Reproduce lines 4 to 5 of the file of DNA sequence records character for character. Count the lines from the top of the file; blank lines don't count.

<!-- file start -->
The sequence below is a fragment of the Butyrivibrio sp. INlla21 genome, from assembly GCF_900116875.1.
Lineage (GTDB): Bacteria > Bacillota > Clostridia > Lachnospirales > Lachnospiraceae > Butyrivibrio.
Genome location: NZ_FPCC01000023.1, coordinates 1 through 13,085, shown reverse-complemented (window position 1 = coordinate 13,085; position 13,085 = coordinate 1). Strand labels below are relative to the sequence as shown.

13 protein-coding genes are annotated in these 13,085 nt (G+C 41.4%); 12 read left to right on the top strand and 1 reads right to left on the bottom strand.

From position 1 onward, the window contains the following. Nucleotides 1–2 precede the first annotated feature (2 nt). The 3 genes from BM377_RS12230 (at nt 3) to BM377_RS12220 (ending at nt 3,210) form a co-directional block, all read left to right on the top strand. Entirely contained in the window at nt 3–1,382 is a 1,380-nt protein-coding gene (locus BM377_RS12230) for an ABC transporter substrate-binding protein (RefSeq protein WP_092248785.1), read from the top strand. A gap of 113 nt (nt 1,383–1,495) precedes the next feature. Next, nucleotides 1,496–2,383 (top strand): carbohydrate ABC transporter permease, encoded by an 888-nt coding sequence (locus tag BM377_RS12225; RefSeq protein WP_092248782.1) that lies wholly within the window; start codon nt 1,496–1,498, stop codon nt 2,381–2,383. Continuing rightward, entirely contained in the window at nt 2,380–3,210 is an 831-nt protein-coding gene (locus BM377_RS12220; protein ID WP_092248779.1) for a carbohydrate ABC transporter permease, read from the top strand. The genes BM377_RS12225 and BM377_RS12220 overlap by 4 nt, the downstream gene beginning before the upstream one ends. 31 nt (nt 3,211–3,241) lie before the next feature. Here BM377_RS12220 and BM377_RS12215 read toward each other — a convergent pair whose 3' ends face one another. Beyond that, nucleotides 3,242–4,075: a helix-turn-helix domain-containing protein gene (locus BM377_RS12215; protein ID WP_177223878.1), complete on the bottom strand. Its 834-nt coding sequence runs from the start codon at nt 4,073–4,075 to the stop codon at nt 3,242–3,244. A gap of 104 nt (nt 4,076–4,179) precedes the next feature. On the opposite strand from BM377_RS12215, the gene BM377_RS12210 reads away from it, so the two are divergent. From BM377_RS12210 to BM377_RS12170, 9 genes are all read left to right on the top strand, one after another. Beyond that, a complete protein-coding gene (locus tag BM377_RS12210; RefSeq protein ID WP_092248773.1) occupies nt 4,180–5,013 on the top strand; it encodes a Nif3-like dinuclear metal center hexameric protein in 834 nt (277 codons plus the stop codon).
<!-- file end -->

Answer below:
13 protein-coding genes are annotated in these 13,085 nt (G+C 41.4%); 12 read left to right on the top strand and 1 reads right to left on the bottom strand.

From position 1 onward, the window contains the following. Nucleotides 1–2 precede the first annotated feature (2 nt). The 3 genes from BM377_RS12230 (at nt 3) to BM377_RS12220 (ending at nt 3,210) form a co-directional block, all read left to right on the top strand. Entirely contained in the window at nt 3–1,382 is a 1,380-nt protein-coding gene (locus BM377_RS12230) for an ABC transporter substrate-binding protein (RefSeq protein WP_092248785.1), read from the top strand. A gap of 113 nt (nt 1,383–1,495) precedes the next feature. Next, nucleotides 1,496–2,383 (top strand): carbohydrate ABC transporter permease, encoded by an 888-nt coding sequence (locus tag BM377_RS12225; RefSeq protein WP_092248782.1) that lies wholly within the window; start codon nt 1,496–1,498, stop codon nt 2,381–2,383. Continuing rightward, entirely contained in the window at nt 2,380–3,210 is an 831-nt protein-coding gene (locus BM377_RS12220; protein ID WP_092248779.1) for a carbohydrate ABC transporter permease, read from the top strand. The genes BM377_RS12225 and BM377_RS12220 overlap by 4 nt, the downstream gene beginning before the upstream one ends. 31 nt (nt 3,211–3,241) lie before the next feature. Here BM377_RS12220 and BM377_RS12215 read toward each other — a convergent pair whose 3' ends face one another. Beyond that, nucleotides 3,242–4,075: a helix-turn-helix domain-containing protein gene (locus BM377_RS12215; protein ID WP_177223878.1), complete on the bottom strand. Its 834-nt coding sequence runs from the start codon at nt 4,073–4,075 to the stop codon at nt 3,242–3,244. A gap of 104 nt (nt 4,076–4,179) precedes the next feature. On the opposite strand from BM377_RS12215, the gene BM377_RS12210 reads away from it, so the two are divergent. From BM377_RS12210 to BM377_RS12170, 9 genes are all read left to right on the top strand, one after another. Beyond that, a complete protein-coding gene (locus tag BM377_RS12210; RefSeq protein ID WP_092248773.1) occupies nt 4,180–5,013 on the top strand; it encodes a Nif3-like dinuclear metal center hexameric protein in 834 nt (277 codons plus the stop codon).